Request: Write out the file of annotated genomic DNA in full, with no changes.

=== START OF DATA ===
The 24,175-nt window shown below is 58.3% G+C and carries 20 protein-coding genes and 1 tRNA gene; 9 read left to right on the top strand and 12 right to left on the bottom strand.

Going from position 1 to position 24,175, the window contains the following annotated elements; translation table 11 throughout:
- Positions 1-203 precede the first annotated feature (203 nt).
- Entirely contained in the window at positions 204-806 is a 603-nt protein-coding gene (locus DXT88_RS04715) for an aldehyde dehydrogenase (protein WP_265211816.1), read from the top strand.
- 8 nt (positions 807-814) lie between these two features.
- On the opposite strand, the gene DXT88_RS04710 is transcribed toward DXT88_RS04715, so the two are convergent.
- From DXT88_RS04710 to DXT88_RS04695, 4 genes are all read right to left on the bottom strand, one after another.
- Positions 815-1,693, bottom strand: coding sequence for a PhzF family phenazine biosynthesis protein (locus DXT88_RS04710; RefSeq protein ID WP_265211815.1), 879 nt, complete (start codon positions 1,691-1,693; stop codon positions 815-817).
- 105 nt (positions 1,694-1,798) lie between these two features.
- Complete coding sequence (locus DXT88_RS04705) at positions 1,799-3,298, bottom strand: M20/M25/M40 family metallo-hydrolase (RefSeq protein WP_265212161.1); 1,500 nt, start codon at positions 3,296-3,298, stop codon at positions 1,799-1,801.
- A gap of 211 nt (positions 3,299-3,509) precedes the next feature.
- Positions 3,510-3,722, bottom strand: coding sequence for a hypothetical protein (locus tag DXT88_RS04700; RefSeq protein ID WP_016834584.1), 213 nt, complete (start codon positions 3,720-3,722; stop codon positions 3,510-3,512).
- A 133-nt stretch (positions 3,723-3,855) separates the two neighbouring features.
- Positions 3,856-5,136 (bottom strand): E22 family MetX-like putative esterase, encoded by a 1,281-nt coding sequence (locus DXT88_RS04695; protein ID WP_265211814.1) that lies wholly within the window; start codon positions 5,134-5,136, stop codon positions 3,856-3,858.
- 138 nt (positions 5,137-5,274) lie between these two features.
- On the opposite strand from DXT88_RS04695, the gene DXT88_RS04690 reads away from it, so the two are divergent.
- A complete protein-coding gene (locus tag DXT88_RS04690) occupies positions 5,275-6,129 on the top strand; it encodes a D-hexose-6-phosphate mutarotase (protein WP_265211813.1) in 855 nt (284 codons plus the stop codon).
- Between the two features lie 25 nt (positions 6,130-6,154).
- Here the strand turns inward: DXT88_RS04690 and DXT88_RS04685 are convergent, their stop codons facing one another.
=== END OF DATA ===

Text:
The 24,175-nt window shown below is 58.3% G+C and carries 20 protein-coding genes and 1 tRNA gene; 9 read left to right on the top strand and 12 right to left on the bottom strand.

Going from position 1 to position 24,175, the window contains the following annotated elements; translation table 11 throughout:
- Positions 1-203 precede the first annotated feature (203 nt).
- Entirely contained in the window at positions 204-806 is a 603-nt protein-coding gene (locus DXT88_RS04715) for an aldehyde dehydrogenase (protein WP_265211816.1), read from the top strand.
- 8 nt (positions 807-814) lie between these two features.
- On the opposite strand, the gene DXT88_RS04710 is transcribed toward DXT88_RS04715, so the two are convergent.
- From DXT88_RS04710 to DXT88_RS04695, 4 genes are all read right to left on the bottom strand, one after another.
- Positions 815-1,693, bottom strand: coding sequence for a PhzF family phenazine biosynthesis protein (locus DXT88_RS04710; RefSeq protein ID WP_265211815.1), 879 nt, complete (start codon positions 1,691-1,693; stop codon positions 815-817).
- 105 nt (positions 1,694-1,798) lie between these two features.
- Complete coding sequence (locus DXT88_RS04705) at positions 1,799-3,298, bottom strand: M20/M25/M40 family metallo-hydrolase (RefSeq protein WP_265212161.1); 1,500 nt, start codon at positions 3,296-3,298, stop codon at positions 1,799-1,801.
- A gap of 211 nt (positions 3,299-3,509) precedes the next feature.
- Positions 3,510-3,722, bottom strand: coding sequence for a hypothetical protein (locus tag DXT88_RS04700; RefSeq protein ID WP_016834584.1), 213 nt, complete (start codon positions 3,720-3,722; stop codon positions 3,510-3,512).
- A 133-nt stretch (positions 3,723-3,855) separates the two neighbouring features.
- Positions 3,856-5,136 (bottom strand): E22 family MetX-like putative esterase, encoded by a 1,281-nt coding sequence (locus DXT88_RS04695; protein ID WP_265211814.1) that lies wholly within the window; start codon positions 5,134-5,136, stop codon positions 3,856-3,858.
- 138 nt (positions 5,137-5,274) lie between these two features.
- On the opposite strand from DXT88_RS04695, the gene DXT88_RS04690 reads away from it, so the two are divergent.
- A complete protein-coding gene (locus tag DXT88_RS04690) occupies positions 5,275-6,129 on the top strand; it encodes a D-hexose-6-phosphate mutarotase (protein WP_265211813.1) in 855 nt (284 codons plus the stop codon).
- Between the two features lie 25 nt (positions 6,130-6,154).
- Here the strand turns inward: DXT88_RS04690 and DXT88_RS04685 are convergent, their stop codons facing one another.